Carolyn Said, San Francisco Chronicle:
Too many drivers cherry-pick lucrative rides and decline other requests, making the service unreliable, the San Francisco company said on Monday. Uber no longer has to worry about proving that drivers are independent contractors, because Prop 22 — the November ballot measure that Uber and fellow gig companies spent $220 million to pass — enshrines their non-employee status.
Uber argued in court last summer that drivers’ ability to see destinations and set prices meant they were truly independent. California and three city attorneys are suing Uber and rival Lyft over driver classification under AB5, in a case that continues, but now will only look at conduct before Prop 22 took effect.
But on the streets, the move backfired. A third of California drivers declined more than 80% of their ride requests, making the service unreliable, Uber said this week. About a fifth of potential passengers in California now end up not finding a ride, a sevenfold increase from previously. The pandemic further constrained the number of drivers, who must now grapple with the risk of the virus.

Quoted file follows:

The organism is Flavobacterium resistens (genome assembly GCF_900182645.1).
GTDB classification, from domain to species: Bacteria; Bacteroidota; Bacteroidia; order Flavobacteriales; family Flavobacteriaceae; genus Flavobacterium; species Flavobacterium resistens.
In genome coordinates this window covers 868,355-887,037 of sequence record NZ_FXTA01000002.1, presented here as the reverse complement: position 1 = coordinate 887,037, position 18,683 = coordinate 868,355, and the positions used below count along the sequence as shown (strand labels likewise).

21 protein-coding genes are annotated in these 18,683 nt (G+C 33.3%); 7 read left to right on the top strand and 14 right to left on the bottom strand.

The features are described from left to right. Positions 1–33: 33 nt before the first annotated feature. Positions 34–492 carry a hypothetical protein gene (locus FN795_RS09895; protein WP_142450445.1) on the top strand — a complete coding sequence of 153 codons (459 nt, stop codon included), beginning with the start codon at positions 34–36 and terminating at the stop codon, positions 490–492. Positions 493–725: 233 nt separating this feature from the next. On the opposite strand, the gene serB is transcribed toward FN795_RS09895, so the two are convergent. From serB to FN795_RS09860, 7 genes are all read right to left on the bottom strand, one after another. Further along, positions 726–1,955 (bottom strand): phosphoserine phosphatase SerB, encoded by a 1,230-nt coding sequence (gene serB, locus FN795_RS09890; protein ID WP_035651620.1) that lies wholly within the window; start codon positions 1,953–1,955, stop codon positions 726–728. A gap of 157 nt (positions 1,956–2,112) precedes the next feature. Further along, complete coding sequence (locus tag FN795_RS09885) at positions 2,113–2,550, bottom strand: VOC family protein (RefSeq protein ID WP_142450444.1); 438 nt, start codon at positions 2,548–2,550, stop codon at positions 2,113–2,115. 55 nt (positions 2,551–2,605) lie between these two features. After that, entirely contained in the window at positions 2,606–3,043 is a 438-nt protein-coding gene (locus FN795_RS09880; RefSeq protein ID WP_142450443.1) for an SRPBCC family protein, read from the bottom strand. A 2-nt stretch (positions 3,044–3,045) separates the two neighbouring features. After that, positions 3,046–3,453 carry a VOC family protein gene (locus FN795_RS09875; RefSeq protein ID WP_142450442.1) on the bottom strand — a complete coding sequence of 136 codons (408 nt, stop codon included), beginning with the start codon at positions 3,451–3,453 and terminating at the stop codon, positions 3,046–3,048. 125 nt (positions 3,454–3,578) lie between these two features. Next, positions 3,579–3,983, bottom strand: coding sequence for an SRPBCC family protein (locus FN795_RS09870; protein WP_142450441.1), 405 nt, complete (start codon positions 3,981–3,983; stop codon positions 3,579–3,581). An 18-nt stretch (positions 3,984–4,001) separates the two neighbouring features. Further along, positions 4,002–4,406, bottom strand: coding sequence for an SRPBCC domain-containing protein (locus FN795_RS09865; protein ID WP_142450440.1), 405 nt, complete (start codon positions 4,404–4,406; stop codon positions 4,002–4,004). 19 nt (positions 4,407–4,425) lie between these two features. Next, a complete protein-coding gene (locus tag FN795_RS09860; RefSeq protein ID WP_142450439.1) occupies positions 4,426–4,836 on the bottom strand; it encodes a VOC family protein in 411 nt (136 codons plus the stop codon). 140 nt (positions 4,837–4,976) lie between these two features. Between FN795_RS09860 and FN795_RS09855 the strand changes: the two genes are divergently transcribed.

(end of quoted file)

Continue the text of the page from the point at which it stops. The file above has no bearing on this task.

In order to maintain the façade that Uber has always been a disruptive tech company where people could take “gigs” as drivers, instead of an illegal taxi operation that exploits contractor classification, it rushed into place just enough features to qualify drivers as independent workers. What it learned from this experiment is that Uber’s model falls apart when drivers are actually independent.